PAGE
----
Elementary Particles and the Laws of Physics: Richard Feynman & Steven Weinberg - 1987

Sep 6, 2016·Roy Sebag

Elementary Particles and the Laws of Physics was written by physicists, Nobel laureate Richard Feynman and Steven Weinberg. It is a summary of the 1986 memorial lectures of the famous British physicist Paul Dirac.

Weinberg presents elementary particles and quantum field theory in a clear manner, whereas Feynman uses the principles of Paul Dirac’s work (such as CPT symmetry theorem, the presence of antiparticles, and the spin-statistics theorem) to derive many of his own results which are unique compared to other work in the field.

The book is split into two sections, the first trying to combine quantum mechanics with relativity theory, and the second discussing advances in physics which can explain reality with a single group of physical laws. This poses one of the greatest and ongoing challenges in modern physics.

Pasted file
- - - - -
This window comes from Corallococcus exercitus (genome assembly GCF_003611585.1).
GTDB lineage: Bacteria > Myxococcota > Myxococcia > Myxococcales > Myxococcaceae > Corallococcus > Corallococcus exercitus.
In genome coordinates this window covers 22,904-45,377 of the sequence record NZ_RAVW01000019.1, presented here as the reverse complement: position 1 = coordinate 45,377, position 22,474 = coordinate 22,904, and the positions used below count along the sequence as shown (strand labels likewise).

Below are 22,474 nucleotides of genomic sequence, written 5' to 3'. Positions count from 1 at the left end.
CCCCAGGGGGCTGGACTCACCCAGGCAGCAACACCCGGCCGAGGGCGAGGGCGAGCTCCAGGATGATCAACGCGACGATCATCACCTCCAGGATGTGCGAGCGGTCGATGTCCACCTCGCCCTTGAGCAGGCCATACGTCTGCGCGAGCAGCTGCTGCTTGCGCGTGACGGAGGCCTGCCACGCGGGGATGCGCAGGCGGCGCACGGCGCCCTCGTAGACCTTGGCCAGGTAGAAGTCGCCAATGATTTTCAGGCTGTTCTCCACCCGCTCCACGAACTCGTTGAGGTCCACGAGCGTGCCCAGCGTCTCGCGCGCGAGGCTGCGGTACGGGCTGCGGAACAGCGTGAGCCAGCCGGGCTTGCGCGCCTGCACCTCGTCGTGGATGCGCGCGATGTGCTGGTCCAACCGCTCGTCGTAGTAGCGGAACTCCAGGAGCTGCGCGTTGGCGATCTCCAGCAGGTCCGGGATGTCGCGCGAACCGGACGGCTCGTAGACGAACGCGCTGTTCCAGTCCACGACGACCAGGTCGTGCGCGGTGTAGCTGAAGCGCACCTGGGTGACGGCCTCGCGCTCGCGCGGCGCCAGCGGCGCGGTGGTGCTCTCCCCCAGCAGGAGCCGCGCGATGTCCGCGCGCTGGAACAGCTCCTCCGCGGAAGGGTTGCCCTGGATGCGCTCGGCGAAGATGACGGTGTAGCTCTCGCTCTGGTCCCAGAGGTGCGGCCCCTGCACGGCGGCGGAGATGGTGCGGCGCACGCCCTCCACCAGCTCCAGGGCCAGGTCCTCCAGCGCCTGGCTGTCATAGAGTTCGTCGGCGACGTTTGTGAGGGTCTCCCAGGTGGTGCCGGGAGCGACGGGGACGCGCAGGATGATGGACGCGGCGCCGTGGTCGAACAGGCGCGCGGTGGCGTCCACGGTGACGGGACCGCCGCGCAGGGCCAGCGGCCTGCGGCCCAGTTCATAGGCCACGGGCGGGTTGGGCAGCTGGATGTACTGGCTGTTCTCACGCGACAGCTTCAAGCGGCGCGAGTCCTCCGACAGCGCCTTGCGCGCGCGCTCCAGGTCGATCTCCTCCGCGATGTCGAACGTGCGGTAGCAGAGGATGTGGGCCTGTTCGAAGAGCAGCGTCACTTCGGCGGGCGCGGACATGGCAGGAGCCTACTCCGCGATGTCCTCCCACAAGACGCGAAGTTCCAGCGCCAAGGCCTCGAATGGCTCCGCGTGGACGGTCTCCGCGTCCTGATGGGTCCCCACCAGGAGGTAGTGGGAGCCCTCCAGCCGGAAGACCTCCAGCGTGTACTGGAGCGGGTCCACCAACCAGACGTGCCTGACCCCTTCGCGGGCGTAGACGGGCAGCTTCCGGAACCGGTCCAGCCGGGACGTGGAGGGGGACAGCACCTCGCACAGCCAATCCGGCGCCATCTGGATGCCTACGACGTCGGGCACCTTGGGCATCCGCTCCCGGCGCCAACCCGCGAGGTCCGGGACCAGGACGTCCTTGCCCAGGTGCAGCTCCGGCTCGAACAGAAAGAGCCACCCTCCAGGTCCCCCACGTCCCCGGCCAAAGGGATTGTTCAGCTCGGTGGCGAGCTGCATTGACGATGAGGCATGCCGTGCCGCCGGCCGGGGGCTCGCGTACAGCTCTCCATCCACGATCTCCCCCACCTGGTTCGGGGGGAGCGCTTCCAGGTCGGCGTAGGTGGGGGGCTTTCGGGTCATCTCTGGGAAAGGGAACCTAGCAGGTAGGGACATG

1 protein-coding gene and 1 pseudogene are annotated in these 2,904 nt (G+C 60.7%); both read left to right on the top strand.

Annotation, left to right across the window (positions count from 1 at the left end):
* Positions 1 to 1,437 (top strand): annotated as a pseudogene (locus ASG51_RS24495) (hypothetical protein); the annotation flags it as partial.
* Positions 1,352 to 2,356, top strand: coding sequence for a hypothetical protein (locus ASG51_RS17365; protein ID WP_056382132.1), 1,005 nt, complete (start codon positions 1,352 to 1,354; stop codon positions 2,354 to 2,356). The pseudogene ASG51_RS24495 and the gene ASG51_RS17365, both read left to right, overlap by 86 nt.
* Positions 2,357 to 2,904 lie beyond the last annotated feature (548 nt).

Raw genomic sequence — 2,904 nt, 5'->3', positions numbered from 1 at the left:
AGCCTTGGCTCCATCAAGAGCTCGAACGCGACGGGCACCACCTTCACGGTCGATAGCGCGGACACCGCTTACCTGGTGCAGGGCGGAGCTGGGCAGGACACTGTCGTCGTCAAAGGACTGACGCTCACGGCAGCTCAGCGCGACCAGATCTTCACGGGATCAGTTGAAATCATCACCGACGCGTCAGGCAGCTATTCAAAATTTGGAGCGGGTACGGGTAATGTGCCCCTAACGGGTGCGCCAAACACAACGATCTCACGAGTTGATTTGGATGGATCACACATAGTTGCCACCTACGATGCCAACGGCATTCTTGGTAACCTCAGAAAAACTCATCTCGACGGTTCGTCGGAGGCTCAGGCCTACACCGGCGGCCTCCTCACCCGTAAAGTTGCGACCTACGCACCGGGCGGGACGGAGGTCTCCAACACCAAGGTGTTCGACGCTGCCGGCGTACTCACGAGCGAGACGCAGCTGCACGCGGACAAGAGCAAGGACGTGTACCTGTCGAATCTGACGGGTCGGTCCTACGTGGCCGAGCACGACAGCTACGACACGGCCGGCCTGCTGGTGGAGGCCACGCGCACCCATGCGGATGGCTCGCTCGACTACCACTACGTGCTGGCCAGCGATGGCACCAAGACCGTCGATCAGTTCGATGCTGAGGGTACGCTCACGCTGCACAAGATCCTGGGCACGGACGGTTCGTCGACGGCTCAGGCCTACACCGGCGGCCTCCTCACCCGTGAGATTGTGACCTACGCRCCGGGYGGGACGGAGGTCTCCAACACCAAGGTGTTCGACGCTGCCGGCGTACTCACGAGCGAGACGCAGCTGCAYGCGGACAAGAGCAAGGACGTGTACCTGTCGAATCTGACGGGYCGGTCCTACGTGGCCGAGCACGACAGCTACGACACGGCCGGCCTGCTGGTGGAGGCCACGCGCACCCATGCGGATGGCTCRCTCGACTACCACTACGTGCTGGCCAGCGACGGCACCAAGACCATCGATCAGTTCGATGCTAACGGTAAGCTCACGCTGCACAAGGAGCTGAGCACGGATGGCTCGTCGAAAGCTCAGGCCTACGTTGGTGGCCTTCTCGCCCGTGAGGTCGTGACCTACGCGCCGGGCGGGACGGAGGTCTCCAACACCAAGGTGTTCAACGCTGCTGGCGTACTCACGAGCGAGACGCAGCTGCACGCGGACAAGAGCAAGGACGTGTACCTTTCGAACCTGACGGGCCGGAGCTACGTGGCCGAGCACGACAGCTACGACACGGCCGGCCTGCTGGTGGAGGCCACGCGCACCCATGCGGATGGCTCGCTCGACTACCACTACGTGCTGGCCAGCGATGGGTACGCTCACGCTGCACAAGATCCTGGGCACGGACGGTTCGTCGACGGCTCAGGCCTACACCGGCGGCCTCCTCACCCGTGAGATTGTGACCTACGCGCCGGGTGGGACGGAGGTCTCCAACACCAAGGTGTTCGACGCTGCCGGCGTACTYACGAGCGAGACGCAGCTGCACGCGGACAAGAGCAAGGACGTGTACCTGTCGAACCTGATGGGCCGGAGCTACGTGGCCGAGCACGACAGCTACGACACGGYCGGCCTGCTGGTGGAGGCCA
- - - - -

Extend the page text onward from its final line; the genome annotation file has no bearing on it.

Both scientists explored this possibility and the limitations to what we know today. This was presented in lectures given by Feynman in one year and by Weinberg the next year at Cambridge University commemorating Dirac’s work. Although the exceptional work is transcribed from the lectures which were presented and geared towards non-specialists, both Weinberg and Feynman have a strong belief in mathematical support of all physical laws. As such, the book requires a substantial foundation of physics to be comprehended by the reader as many technical information and complex theories are discussed.

A highly educational and fascinating read, Elementary Particles and the Laws of Physics is highly recommended and guaranteed to have all physicists hooked on understanding the way the world works.